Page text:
Pre-Fleming Calendrical Database
dot at dotat.at
Tue Mar 30 12:41:20 UTC 2010
On Mon, 29 Mar 2010, David Patte wrote:
> - I am particularly interested in the meaning and accuracy of the opening
> entries for each tz zone. Almost every zone starts with an LMT record. For
> example, For Europe/London, the opening record states:
> Zone Europe/London -0:01:15 - LMT 1847 Dec 1 0:00s
> Does this mean that the city of London decreed that all clocks in the city of
> London should follow mean solar time with this pattern?
No, as Paul says, that entry relates to the railways and perhaps also
shipping. Legal time in Britain was local mean time until 1880.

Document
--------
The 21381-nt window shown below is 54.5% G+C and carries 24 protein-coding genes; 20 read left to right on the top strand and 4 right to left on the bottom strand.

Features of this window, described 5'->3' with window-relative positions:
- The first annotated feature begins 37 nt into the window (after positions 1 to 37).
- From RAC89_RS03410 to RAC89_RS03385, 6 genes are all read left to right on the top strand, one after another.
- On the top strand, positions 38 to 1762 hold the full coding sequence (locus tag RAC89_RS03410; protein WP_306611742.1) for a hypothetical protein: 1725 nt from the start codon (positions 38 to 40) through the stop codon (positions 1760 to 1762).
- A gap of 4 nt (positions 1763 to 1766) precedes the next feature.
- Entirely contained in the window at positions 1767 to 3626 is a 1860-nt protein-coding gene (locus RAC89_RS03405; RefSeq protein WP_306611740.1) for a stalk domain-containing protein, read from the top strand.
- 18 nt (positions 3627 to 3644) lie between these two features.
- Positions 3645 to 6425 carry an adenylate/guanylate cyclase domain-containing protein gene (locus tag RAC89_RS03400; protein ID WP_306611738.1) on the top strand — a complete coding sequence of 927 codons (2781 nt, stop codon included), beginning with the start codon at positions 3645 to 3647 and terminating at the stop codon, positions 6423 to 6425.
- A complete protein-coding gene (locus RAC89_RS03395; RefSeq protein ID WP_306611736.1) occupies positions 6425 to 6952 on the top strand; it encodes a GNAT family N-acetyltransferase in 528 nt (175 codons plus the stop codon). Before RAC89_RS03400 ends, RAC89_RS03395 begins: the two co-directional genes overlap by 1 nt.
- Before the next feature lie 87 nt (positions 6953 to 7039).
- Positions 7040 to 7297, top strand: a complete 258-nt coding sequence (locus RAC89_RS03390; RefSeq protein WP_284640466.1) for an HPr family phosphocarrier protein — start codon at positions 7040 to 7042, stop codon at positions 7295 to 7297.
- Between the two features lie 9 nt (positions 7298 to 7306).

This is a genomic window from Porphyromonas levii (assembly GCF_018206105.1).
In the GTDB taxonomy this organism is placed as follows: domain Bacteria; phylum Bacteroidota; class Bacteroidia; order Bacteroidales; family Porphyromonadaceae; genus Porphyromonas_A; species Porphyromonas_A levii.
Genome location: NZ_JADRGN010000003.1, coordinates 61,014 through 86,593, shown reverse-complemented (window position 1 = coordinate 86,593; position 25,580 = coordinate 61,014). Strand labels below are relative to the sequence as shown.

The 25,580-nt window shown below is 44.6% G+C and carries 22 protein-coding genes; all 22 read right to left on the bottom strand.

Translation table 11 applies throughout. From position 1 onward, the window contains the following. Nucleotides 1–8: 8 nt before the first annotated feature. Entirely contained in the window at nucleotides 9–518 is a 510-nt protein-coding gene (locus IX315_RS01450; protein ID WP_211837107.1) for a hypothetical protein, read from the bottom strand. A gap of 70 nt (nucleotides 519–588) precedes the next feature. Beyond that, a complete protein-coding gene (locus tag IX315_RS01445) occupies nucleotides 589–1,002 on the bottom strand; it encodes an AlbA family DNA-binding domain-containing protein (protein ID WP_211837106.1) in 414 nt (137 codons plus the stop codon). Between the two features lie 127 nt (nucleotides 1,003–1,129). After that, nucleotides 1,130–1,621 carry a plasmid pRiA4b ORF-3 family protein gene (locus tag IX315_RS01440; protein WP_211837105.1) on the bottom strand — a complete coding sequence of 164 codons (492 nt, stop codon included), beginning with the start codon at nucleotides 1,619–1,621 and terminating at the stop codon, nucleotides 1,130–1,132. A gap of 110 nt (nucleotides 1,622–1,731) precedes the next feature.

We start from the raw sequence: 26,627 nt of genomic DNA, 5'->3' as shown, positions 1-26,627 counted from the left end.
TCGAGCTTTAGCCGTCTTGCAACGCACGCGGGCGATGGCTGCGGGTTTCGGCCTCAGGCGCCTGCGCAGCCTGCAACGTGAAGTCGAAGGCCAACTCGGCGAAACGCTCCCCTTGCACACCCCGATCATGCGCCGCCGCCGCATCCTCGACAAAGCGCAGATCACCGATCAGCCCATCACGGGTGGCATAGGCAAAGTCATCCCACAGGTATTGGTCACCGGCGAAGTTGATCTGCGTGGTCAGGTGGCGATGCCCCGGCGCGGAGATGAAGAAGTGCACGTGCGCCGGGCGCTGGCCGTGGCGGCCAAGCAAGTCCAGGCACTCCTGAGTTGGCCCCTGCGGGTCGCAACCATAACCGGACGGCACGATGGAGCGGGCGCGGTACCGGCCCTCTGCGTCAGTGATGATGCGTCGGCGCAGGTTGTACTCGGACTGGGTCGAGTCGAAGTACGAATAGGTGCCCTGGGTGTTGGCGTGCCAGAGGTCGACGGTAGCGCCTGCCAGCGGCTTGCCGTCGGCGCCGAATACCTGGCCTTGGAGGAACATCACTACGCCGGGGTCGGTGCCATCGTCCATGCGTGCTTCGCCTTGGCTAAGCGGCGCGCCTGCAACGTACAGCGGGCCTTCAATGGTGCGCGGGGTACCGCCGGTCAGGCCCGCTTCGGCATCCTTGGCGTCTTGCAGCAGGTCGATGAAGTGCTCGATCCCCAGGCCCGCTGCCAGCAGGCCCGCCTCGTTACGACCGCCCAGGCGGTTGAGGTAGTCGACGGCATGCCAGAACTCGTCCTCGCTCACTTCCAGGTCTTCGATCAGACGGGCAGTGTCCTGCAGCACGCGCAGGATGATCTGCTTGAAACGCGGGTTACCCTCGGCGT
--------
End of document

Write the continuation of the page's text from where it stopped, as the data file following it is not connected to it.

> And what was the time-keeping standard before that date?
Hard to determine. For example, I read somewhere (and lost the reference,
sorry) that in the 18th century, time in London (or perhaps just at court)
was determined by the Kew Observatory, not Greenwich.
> Its easy enough to determine a location's apparent solar time, but determining
> when a place moved from apparent solar time to mean solar time, or then to a
> regional tz-based mean solar time is not clear to me.
The answer to apparent solar time vs. mean solar time is a question of
what was the normal practice for setting clocks, which I can't answer.
f.anthony.n.finch <dot at dotat.at> http://dotat.at/
GERMAN BIGHT HUMBER: SOUTHWEST 5 TO 7. MODERATE OR ROUGH. SQUALLY SHOWERS.
MODERATE OR GOOD.
More information about the tz